When Looking For Research Are You Too Smart For Your Search Engine?

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Most people use search engines every day to find everything from movie times to the latest news on particle physics. Despite this frequent usage, professionals looking for research reports in a database of market research sometimes fall victim to their own in-depth knowledge of their particular field. This can make the discovery process a challenging one. So, here is a quick guide on what to do and what not to do when looking for research in a market research database.

1. Try to keep your searches to a few key words

The more words you add to your search criteria the more chances you will give the search engine to misunderstand what you are looking for. Pick the words that are the most unique to your search first and, then, if you don’t get results, use more and more general terms. So, if you are looking for research on the market for mesenchymal stem cell use in regenerative medical applications, I would start with the search: mesenchymal AND regenerative. If that does not work, move to stem cell AND regenerative. Finally, try stem cell AND applications.

2. Be prepared to step outside the terms you commonly use.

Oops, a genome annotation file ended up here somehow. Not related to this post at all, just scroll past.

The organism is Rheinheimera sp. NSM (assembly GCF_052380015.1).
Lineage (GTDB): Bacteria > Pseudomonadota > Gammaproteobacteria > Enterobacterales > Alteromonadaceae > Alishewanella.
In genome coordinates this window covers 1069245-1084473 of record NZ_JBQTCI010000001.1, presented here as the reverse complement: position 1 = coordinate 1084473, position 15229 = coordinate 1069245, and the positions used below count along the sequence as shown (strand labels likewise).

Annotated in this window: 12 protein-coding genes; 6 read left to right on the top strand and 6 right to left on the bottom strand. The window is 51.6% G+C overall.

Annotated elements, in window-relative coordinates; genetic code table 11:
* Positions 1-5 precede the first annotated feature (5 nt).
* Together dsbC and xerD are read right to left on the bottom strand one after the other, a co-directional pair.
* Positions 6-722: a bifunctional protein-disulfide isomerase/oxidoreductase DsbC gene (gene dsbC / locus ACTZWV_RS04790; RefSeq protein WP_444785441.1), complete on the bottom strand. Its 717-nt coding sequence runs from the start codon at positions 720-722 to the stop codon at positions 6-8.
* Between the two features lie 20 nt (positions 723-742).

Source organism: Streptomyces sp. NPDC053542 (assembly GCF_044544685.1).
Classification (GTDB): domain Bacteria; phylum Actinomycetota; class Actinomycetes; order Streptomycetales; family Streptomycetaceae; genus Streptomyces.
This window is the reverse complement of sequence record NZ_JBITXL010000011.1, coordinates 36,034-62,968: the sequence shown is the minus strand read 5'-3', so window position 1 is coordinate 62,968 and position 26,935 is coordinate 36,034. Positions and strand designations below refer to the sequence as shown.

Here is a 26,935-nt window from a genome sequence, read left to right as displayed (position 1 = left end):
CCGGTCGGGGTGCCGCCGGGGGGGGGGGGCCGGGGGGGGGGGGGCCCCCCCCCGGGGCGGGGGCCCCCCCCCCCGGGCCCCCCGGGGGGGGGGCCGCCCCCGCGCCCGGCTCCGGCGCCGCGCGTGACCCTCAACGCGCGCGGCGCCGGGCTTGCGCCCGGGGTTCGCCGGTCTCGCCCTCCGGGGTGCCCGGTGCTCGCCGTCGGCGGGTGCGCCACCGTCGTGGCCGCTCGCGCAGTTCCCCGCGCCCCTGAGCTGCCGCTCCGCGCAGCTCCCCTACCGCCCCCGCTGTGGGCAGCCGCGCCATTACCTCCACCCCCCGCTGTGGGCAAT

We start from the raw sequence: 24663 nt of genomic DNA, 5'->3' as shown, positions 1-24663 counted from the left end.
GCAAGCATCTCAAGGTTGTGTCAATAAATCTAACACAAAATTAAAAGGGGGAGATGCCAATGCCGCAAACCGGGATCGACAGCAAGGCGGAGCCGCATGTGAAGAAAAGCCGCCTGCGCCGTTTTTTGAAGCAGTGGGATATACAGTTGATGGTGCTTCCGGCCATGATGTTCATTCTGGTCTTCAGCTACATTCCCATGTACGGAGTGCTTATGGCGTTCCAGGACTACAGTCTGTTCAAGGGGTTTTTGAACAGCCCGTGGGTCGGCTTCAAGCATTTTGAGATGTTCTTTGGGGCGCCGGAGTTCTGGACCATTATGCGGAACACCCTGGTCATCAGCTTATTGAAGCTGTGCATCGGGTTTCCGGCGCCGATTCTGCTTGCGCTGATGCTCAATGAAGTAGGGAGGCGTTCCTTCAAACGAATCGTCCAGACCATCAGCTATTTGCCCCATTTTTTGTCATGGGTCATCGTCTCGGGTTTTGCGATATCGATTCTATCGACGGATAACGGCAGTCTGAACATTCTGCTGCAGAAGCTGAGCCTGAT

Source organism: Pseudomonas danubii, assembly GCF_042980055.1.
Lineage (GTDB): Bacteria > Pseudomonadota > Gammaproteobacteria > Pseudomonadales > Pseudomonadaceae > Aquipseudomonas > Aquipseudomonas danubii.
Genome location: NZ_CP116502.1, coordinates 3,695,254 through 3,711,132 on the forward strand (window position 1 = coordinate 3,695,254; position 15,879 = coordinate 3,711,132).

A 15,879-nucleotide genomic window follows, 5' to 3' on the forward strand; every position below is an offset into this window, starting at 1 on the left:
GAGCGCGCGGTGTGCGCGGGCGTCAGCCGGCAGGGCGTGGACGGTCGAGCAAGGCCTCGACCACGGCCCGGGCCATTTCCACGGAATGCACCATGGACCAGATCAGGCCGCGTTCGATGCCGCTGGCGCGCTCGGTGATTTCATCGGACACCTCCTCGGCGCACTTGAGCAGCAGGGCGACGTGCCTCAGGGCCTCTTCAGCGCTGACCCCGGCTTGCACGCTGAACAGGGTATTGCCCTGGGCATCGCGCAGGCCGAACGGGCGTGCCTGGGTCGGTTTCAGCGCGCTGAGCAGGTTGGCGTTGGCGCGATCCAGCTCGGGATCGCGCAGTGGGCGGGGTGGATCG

Using industry jargon is an everyday part of life in any business. However, when doing searches it is important to keep in mind that this jargon can vary greatly even within the same field. Ironically, the more you know about your industry, the stronger this trap can become. So, if you are searching for oncology pharmaceuticals, be prepared to also search for cancer drugs instead.

3. Be creative in your search methodology. 

As with jargon, it is easy to get stuck in a rut when trying to find information you need.  Sometimes the information is there, but you have to step outside the confines of what information you think you need and look at what question you are trying to answer. I had a client once that was looking for the cost of supplies for research laboratories. We did not have a relevant report available at the time, so I asked why they needed that particular information. I was told that they made a special type of test tube and wanted to use that information for market sizing. Two minutes later, we were looking at a test tube market report that fit their information need perfectly. The initial information need was not “wrong;" there was just another way to see the same issue that yielded completely different results.

In the end, if you keep your searches and terminology simple while keeping focused on the questions you want to answer, your search results should be much more fruitful.

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Thanks for reading!

Rob Kaminsky

Rob Kaminsky,
Research Specialist

Topics: SEO Market Research Strategy